We are fortunate in the Bristol Bay region to have healthy runs of all 5 species of Pacific Salmon.

We first see King Salmon. Kings, the largest of the salmon species, show up in the last couple weeks of June and run through the end of July. No See Um has a day camp on the Nushagak River, which is our primary location for King fishing. The Nush has one of the largest king runs in the region. The Alagnak River also has a solid numbers of kings and is a short 10 minute flight for us.

The next run to arrive are the Sockeye Salmon. Sockeyes are probably the most famous of the region’s salmon, mostly due to their sheer numbers. In 2018, 62.3 million sockeyes entered the Bristol Bay system (read more). Sockeye runs typically peak early to mid-July and will go for a few weeks.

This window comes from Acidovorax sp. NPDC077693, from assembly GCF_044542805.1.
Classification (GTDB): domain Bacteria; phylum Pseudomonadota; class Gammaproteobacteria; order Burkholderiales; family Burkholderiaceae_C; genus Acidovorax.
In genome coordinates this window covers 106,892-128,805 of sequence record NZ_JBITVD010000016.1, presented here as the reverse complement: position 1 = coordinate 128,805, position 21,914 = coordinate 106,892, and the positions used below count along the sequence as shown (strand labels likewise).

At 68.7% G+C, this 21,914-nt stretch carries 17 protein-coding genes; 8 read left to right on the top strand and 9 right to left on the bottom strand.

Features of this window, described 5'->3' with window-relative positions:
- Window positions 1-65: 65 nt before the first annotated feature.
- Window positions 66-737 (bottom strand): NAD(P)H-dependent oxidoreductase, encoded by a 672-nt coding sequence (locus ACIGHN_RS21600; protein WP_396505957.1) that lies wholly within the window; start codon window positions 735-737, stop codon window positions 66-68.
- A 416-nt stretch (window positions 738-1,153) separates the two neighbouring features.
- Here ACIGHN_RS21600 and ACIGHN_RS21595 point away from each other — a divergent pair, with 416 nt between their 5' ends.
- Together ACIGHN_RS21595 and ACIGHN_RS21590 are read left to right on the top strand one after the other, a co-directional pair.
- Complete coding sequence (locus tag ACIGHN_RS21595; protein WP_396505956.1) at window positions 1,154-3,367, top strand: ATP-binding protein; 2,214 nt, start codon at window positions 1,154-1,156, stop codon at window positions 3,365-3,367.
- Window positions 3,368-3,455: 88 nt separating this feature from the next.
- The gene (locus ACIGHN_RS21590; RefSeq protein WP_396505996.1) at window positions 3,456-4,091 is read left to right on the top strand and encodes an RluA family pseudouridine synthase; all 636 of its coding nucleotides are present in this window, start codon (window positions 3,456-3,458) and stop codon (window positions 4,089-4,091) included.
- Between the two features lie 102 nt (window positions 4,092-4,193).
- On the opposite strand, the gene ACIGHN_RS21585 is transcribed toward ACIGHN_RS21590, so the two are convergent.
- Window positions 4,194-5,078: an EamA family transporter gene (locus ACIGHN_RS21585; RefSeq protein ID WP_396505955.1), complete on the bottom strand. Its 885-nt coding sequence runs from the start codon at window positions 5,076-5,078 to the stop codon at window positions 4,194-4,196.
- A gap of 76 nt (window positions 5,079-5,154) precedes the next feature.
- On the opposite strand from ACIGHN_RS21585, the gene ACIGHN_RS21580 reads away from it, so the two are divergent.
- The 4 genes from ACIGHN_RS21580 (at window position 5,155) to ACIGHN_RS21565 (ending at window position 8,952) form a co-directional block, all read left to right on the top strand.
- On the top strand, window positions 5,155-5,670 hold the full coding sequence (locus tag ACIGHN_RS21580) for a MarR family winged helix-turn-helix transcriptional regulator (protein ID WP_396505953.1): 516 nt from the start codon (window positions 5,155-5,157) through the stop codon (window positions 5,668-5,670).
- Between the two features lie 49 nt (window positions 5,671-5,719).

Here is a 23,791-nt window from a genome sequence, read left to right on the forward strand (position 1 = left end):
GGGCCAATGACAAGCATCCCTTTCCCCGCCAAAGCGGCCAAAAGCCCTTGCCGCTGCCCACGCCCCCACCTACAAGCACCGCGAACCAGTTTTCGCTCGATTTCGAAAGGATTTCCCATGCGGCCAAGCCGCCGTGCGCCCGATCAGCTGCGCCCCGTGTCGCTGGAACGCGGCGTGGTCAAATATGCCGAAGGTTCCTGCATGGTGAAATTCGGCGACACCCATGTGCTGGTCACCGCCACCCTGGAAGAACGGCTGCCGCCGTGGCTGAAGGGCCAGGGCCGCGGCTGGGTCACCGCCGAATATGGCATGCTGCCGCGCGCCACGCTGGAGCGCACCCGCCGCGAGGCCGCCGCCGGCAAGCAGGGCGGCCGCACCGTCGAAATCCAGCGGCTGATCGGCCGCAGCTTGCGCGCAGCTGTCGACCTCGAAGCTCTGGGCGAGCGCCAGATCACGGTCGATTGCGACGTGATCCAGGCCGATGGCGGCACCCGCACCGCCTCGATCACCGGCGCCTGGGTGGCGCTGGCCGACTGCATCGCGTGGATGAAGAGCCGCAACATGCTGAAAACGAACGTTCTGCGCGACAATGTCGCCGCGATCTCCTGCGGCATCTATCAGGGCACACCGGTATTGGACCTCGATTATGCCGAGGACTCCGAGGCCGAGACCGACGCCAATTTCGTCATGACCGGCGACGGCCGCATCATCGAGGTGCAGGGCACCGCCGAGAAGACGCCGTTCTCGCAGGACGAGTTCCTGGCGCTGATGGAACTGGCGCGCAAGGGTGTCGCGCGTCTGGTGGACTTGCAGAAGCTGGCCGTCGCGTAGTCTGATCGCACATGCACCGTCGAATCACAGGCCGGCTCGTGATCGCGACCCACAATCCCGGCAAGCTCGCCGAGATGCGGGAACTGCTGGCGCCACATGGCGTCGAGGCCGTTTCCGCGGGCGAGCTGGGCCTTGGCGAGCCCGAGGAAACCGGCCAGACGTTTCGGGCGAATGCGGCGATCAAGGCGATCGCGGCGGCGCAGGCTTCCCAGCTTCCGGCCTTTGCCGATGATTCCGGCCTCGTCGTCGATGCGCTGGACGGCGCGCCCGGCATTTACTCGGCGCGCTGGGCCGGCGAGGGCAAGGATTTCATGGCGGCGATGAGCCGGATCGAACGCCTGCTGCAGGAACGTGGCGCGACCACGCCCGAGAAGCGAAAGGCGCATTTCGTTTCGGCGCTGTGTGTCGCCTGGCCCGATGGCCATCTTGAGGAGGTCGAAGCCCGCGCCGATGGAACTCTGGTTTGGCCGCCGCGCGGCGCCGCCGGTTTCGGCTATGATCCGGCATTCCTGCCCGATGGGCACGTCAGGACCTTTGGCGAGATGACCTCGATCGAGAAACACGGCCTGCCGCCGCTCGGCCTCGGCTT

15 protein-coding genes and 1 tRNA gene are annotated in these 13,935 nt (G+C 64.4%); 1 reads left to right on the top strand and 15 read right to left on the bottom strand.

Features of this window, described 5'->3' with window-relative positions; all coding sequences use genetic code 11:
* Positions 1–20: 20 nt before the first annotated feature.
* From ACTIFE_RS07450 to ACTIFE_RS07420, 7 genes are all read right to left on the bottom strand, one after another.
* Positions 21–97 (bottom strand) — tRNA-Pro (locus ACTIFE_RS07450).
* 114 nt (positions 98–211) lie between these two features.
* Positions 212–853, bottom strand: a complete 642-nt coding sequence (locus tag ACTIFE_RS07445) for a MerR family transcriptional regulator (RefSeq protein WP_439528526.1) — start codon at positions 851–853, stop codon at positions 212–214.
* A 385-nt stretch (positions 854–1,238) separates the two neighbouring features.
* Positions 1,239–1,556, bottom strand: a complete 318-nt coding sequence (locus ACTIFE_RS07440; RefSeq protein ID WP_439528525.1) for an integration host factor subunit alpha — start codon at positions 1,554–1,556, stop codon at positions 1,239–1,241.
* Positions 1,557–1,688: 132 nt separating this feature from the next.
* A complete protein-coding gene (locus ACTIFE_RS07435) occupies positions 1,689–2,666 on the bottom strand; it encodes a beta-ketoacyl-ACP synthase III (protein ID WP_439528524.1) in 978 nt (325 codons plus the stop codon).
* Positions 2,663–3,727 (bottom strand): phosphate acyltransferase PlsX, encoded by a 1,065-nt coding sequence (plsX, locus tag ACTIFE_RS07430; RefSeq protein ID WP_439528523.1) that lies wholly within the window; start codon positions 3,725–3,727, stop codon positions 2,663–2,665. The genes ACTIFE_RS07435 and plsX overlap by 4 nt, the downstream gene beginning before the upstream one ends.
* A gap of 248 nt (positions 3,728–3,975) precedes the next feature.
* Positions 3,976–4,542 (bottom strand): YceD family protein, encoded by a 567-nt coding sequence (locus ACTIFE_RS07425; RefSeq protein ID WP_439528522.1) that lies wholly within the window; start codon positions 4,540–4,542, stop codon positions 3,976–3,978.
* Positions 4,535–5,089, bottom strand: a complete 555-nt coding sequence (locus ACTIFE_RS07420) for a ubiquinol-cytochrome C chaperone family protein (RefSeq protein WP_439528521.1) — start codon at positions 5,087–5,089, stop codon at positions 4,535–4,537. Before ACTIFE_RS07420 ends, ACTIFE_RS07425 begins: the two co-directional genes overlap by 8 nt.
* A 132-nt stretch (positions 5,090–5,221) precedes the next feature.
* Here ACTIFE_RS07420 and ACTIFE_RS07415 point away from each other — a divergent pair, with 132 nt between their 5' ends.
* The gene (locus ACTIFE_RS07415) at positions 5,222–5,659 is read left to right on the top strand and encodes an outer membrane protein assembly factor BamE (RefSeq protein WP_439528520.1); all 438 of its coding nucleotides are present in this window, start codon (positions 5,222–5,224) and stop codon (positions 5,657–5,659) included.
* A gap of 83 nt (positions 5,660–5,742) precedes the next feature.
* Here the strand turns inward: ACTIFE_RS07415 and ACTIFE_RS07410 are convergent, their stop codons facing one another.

Chum Salmon runs will overlap with the Sockeyes. Chums are larger than sockeye, aggressive, and are a lot of fun to catch. We do not keep Chums as they’re not known for being good eating. The Chum run begins mid-July and goes through the end of August.

Pink Salmon will arrive with the sockeye and chum salmon. Pinks are unique in that they only run every other year.

Silver Salmon are the last to arrive with the run beginning around the first of August and going through mid-September. Silvers are one of the more sought after salmon species as they’re abundant in numbers, acrobats when hooked, and good to eat.

Alaskan Salmon Seasons
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